More recently, the technology has been muscling into the game industry with both a new breed of blockchain game companies and established developers extolling their virtues. NFTs might seem like a more natural fit for gaming than digital art, as they can be attached to unique in-game items—such as outfits or weapons—which can actually be used by their owners and are not easy to copy in the way a JPEG is. So far, the reaction from gamers has been largely hostile though, with many criticizing the technology as a way to extract more money from players. But advocates say it gives gamers a way to truly own their digital items and sell or trade them, without being beholden to the whims of a particular app store or game publisher.
“They’re the perfect vehicle to store unique game data that players should be able to own and use, potentially across other experiences,” says Aleksander Larsen, the cofounder of Sky Mavis, which produces popular NFT game Axie Infinity. As gamers play various titles, they can accrue NFTs linked to costumes, weapons, characters, and achievements, he says, which they can either decide to sell on once they are done with a game or retain as unique collectibles.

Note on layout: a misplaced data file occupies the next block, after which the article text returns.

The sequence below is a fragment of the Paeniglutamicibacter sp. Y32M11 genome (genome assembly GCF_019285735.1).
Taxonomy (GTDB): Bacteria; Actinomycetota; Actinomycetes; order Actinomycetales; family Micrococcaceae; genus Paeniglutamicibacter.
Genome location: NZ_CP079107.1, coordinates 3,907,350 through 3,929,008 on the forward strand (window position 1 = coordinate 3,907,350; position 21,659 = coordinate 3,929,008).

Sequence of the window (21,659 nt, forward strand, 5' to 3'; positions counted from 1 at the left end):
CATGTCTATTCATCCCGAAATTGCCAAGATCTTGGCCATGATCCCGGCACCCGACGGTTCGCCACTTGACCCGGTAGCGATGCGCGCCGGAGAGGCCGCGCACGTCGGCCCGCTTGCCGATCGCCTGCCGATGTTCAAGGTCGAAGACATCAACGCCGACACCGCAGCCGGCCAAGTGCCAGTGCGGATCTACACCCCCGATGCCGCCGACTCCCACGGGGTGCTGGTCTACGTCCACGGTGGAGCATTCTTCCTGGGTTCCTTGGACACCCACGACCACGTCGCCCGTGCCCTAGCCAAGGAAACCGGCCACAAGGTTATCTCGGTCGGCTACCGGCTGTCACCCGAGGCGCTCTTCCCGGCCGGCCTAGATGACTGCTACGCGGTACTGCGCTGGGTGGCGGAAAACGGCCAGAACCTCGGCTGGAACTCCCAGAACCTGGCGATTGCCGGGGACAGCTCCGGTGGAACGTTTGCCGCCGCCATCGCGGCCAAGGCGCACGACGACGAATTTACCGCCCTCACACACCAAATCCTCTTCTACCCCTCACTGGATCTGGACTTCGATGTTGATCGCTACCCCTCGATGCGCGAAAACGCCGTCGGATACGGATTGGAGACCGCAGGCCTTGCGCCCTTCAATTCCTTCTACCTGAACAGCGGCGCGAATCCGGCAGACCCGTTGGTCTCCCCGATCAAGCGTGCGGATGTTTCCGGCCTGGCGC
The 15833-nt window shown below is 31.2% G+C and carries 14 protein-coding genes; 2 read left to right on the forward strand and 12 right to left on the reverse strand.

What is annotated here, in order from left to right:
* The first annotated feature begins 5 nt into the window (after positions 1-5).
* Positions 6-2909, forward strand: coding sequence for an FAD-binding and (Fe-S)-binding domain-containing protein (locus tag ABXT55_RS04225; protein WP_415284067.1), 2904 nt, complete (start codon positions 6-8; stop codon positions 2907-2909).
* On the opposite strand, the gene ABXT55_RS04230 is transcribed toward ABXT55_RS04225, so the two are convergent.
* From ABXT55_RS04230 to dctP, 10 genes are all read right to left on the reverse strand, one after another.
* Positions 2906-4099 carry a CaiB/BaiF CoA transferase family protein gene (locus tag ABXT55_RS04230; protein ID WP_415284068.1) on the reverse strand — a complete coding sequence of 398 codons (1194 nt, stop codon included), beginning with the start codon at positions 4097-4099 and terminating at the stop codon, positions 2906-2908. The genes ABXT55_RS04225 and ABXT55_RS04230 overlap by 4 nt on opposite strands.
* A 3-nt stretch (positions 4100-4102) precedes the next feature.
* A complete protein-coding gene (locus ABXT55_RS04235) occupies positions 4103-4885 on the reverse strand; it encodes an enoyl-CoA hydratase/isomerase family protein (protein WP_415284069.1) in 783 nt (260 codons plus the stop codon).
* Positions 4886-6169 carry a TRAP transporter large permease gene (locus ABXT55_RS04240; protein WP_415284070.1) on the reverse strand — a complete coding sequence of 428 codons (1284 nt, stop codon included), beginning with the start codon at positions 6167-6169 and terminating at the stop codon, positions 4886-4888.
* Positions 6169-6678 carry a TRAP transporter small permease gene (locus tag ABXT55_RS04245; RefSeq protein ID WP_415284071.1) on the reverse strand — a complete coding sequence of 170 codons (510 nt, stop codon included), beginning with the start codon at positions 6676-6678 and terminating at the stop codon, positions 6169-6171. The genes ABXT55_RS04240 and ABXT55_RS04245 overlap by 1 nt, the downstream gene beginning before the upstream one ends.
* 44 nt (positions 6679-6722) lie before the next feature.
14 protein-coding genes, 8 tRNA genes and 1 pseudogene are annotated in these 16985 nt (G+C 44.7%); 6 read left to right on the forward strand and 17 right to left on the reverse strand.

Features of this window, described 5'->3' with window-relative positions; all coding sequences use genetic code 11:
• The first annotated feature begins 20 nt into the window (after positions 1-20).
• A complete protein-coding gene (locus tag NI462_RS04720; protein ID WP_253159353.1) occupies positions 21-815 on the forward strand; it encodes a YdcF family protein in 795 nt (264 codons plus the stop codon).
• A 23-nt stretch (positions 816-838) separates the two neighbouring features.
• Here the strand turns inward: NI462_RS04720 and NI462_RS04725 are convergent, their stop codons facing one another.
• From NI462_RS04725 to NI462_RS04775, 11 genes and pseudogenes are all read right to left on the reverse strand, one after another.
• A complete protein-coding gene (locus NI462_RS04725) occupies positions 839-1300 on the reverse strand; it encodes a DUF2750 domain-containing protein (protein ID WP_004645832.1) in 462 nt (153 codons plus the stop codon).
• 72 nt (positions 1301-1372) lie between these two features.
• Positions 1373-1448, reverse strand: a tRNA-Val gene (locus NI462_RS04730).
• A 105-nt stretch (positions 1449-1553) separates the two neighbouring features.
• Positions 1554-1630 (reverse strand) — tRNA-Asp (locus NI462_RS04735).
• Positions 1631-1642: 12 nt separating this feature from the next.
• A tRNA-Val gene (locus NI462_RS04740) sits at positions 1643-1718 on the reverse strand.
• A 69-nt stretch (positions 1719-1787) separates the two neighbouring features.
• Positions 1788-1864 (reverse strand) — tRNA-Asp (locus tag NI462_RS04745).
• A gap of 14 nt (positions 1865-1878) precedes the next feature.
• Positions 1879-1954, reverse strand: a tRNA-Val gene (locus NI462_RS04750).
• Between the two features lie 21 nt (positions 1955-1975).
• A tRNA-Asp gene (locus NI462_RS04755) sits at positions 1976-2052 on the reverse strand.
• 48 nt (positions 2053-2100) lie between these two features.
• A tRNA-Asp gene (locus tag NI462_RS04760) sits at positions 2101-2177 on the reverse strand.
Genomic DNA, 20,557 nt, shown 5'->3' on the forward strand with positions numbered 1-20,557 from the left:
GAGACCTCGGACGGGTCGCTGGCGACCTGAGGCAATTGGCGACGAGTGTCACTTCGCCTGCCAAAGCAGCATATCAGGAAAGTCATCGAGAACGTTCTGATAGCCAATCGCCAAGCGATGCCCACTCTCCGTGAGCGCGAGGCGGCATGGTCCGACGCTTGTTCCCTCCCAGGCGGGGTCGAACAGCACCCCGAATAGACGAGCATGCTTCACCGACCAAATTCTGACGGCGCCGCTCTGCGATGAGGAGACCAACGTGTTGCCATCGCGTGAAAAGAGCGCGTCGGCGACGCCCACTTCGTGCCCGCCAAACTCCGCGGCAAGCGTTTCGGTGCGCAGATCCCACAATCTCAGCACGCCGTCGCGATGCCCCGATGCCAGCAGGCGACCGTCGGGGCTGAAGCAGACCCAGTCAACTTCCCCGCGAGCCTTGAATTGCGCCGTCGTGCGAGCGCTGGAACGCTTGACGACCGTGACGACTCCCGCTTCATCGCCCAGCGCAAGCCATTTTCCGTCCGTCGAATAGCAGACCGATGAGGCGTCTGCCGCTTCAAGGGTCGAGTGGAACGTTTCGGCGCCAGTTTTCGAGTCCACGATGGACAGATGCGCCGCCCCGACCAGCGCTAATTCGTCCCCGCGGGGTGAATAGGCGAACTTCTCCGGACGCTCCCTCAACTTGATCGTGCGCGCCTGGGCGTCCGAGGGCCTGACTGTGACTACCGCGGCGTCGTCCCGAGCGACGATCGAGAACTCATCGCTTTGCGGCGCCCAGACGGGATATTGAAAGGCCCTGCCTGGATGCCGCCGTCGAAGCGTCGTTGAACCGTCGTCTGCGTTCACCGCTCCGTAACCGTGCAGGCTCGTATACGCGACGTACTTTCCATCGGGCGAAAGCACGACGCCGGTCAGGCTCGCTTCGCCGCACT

By linking game items with the wider blockchain ecosystem, NFTs also give developers instant access to powerful financial capabilities, says Larsen. Some games have leaned into this to create a new gaming model known as “play-to-earn” with Axie the poster child for the approach. Players buy NFTs of monsters that can be battled against each other to earn cryptocurrency or bred to create new NFT monsters to sell or rent out to other players. Sky Mavis takes a cut of all transactions, but Larsen says the approach allows gamers to capture some of the value created in the virtual world. “We’re trying to make the pie bigger by sharing parts of the revenue,” he says.